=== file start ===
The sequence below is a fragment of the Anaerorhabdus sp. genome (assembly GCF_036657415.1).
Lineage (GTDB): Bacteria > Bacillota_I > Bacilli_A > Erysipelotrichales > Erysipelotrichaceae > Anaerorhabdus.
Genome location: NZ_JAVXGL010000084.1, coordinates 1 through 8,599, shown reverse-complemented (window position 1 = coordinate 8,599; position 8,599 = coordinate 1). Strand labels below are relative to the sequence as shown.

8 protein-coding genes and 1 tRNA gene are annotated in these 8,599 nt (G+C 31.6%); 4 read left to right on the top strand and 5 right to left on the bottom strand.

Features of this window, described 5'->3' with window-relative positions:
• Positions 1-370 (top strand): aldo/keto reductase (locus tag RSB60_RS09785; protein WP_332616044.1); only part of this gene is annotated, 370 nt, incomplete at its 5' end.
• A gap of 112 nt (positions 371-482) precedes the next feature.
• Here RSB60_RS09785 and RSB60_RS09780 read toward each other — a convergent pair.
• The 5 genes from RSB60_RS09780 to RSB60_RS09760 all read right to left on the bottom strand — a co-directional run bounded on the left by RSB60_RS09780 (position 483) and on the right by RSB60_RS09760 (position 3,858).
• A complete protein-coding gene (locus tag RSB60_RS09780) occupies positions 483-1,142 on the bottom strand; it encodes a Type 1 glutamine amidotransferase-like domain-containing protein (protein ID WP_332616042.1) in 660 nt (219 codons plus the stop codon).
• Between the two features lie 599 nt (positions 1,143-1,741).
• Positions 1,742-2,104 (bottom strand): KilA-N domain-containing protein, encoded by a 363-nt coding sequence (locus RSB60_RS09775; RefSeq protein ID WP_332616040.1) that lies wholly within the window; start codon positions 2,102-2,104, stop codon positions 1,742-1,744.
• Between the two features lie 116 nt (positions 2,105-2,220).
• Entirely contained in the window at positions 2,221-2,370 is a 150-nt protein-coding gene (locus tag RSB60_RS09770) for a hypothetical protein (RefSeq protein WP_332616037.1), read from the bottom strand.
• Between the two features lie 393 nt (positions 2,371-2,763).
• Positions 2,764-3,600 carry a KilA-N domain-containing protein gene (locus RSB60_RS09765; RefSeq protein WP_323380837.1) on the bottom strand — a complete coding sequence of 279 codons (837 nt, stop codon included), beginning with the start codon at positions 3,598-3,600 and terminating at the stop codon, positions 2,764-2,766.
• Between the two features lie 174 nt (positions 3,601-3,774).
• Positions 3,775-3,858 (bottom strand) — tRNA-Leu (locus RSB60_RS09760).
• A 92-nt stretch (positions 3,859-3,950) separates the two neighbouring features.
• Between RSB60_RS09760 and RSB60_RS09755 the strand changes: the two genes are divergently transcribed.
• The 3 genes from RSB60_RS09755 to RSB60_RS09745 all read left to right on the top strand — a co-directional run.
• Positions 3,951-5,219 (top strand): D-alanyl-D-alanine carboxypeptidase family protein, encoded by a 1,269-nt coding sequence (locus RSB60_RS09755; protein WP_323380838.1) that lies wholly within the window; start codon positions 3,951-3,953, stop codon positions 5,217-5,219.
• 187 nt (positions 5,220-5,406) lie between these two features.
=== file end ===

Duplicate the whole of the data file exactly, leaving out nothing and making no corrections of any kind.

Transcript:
The sequence below is a fragment of the Anaerorhabdus sp. genome (assembly GCF_036657415.1).
Lineage (GTDB): Bacteria > Bacillota_I > Bacilli_A > Erysipelotrichales > Erysipelotrichaceae > Anaerorhabdus.
Genome location: NZ_JAVXGL010000084.1, coordinates 1 through 8,599, shown reverse-complemented (window position 1 = coordinate 8,599; position 8,599 = coordinate 1). Strand labels below are relative to the sequence as shown.

8 protein-coding genes and 1 tRNA gene are annotated in these 8,599 nt (G+C 31.6%); 4 read left to right on the top strand and 5 right to left on the bottom strand.

Features of this window, described 5'->3' with window-relative positions:
• Positions 1-370 (top strand): aldo/keto reductase (locus tag RSB60_RS09785; protein WP_332616044.1); only part of this gene is annotated, 370 nt, incomplete at its 5' end.
• A gap of 112 nt (positions 371-482) precedes the next feature.
• Here RSB60_RS09785 and RSB60_RS09780 read toward each other — a convergent pair.
• The 5 genes from RSB60_RS09780 to RSB60_RS09760 all read right to left on the bottom strand — a co-directional run bounded on the left by RSB60_RS09780 (position 483) and on the right by RSB60_RS09760 (position 3,858).
• A complete protein-coding gene (locus tag RSB60_RS09780) occupies positions 483-1,142 on the bottom strand; it encodes a Type 1 glutamine amidotransferase-like domain-containing protein (protein ID WP_332616042.1) in 660 nt (219 codons plus the stop codon).
• Between the two features lie 599 nt (positions 1,143-1,741).
• Positions 1,742-2,104 (bottom strand): KilA-N domain-containing protein, encoded by a 363-nt coding sequence (locus RSB60_RS09775; RefSeq protein ID WP_332616040.1) that lies wholly within the window; start codon positions 2,102-2,104, stop codon positions 1,742-1,744.
• Between the two features lie 116 nt (positions 2,105-2,220).
• Entirely contained in the window at positions 2,221-2,370 is a 150-nt protein-coding gene (locus tag RSB60_RS09770) for a hypothetical protein (RefSeq protein WP_332616037.1), read from the bottom strand.
• Between the two features lie 393 nt (positions 2,371-2,763).
• Positions 2,764-3,600 carry a KilA-N domain-containing protein gene (locus RSB60_RS09765; RefSeq protein WP_323380837.1) on the bottom strand — a complete coding sequence of 279 codons (837 nt, stop codon included), beginning with the start codon at positions 3,598-3,600 and terminating at the stop codon, positions 2,764-2,766.
• Between the two features lie 174 nt (positions 3,601-3,774).
• Positions 3,775-3,858 (bottom strand) — tRNA-Leu (locus RSB60_RS09760).
• A 92-nt stretch (positions 3,859-3,950) separates the two neighbouring features.
• Between RSB60_RS09760 and RSB60_RS09755 the strand changes: the two genes are divergently transcribed.
• The 3 genes from RSB60_RS09755 to RSB60_RS09745 all read left to right on the top strand — a co-directional run.
• Positions 3,951-5,219 (top strand): D-alanyl-D-alanine carboxypeptidase family protein, encoded by a 1,269-nt coding sequence (locus RSB60_RS09755; protein WP_323380838.1) that lies wholly within the window; start codon positions 3,951-3,953, stop codon positions 5,217-5,219.
• 187 nt (positions 5,220-5,406) lie between these two features.